Future Directions For The VVAA In Relation To The Male Vietnam Veteran Health Study

The Vietnam Veterans Association of Australia is still assessing options in relation to the self-reported outcomes of the male Vietnam Veterans' Health Study.   While acknowledging the role of the Minister and the Department in providing the funding and support for the Study, it is vital that we hold strongly to our own, veterans', course.  We should also quietly congratulate ourselves for holding to the vision of achieving the study, and thank every Vietnam veteran who contributed to making the response so overwhelming.

The following points have been made to the Minister, the Secretary, the Repatriation Commission and certain members of the ex-Service community.  The members of the National Executive  believe that the things we are trying to achieve are justifiable and attainable, and follow naturally from the results of the study.  We are 100% certain that the validations will, with some minor variations, confirm the self-reported study.

  • The VVAA acknowledges the role of the Minister for Veterans Affairs, his staff and Departmental officers, in the funding, delivery and analysis of the first two phases of the Vietnam Veterans' Health Study.
  • The VVAA reluctantly accepts the need for the Government to confirm certain of the self-reported outcomes through validation, and will contribute to this process by:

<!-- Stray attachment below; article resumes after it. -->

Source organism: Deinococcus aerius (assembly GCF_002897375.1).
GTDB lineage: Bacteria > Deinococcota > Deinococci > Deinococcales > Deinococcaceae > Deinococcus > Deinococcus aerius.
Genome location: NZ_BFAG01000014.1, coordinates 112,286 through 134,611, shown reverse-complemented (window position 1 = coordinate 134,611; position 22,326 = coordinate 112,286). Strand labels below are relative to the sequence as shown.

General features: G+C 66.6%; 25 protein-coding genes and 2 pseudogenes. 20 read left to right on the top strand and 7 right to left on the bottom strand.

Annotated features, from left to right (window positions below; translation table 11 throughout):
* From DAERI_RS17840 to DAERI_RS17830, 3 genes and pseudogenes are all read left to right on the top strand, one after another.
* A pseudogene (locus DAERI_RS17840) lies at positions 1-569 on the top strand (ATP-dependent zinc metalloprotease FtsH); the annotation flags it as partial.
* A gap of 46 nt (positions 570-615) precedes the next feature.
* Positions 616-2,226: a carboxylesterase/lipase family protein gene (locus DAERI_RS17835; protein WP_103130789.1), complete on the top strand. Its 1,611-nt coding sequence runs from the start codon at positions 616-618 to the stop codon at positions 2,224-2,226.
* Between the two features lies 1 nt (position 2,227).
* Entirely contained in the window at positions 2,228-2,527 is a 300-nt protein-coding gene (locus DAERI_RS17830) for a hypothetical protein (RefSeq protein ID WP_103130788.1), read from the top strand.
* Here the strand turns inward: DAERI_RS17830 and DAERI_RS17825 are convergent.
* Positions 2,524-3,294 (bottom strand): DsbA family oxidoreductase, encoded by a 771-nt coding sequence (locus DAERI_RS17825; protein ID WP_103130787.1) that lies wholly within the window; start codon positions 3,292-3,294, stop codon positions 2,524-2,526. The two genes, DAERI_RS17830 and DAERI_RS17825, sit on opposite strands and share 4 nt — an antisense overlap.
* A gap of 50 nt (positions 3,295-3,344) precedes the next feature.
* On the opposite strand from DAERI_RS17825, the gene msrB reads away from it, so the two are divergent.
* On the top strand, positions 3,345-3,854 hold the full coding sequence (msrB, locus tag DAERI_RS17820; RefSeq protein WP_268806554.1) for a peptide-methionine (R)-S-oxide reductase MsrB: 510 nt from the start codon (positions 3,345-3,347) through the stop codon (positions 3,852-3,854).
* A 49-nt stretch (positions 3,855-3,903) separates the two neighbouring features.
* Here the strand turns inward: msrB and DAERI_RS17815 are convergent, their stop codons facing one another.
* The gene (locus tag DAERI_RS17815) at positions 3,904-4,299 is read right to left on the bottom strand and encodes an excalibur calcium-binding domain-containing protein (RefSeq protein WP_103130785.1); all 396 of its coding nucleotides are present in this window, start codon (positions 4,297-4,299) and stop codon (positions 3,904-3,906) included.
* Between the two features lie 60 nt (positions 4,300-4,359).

• actively encouraging veterans to participate; providing guidance to the validating authority; and
    • monitoring the process to ensure that individual data is isolated from the Department.
  • The VVAA will pursue through the Department and the Repatriation Medical Authority, the review of a range of illnesses and contributory factors, to incorporate the findings of the Morbidity Study into Statements of Principle and administrative instructions, with the aim of ensuring that they properly reflect the outcomes of service.
  • The VVAA will pursue changes to the Veterans' Entitlement Act, 1986 to incorporate provision for the children of Vietnam veterans suffering from illnesses as a result of a parent's service. These provisions should include:
    • treatment, including payment of medical costs, medicines, physiotherapy and prostheses;
    • assistance with ancillary medical equipment, building and vehicle modifications;
    • preventative and educative health programs; and
    • pensions for the maintenance of lifestyle.
  • The VVAA will work with the Ministers' Office, the Department and its agencies, as well as other veterans' organisations to identify appropriate strategies and achieve budget allocations that will permit the problems identified in the Study to be properly addressed.

Clive Mitchell-Taylor
National President
05 April 1998


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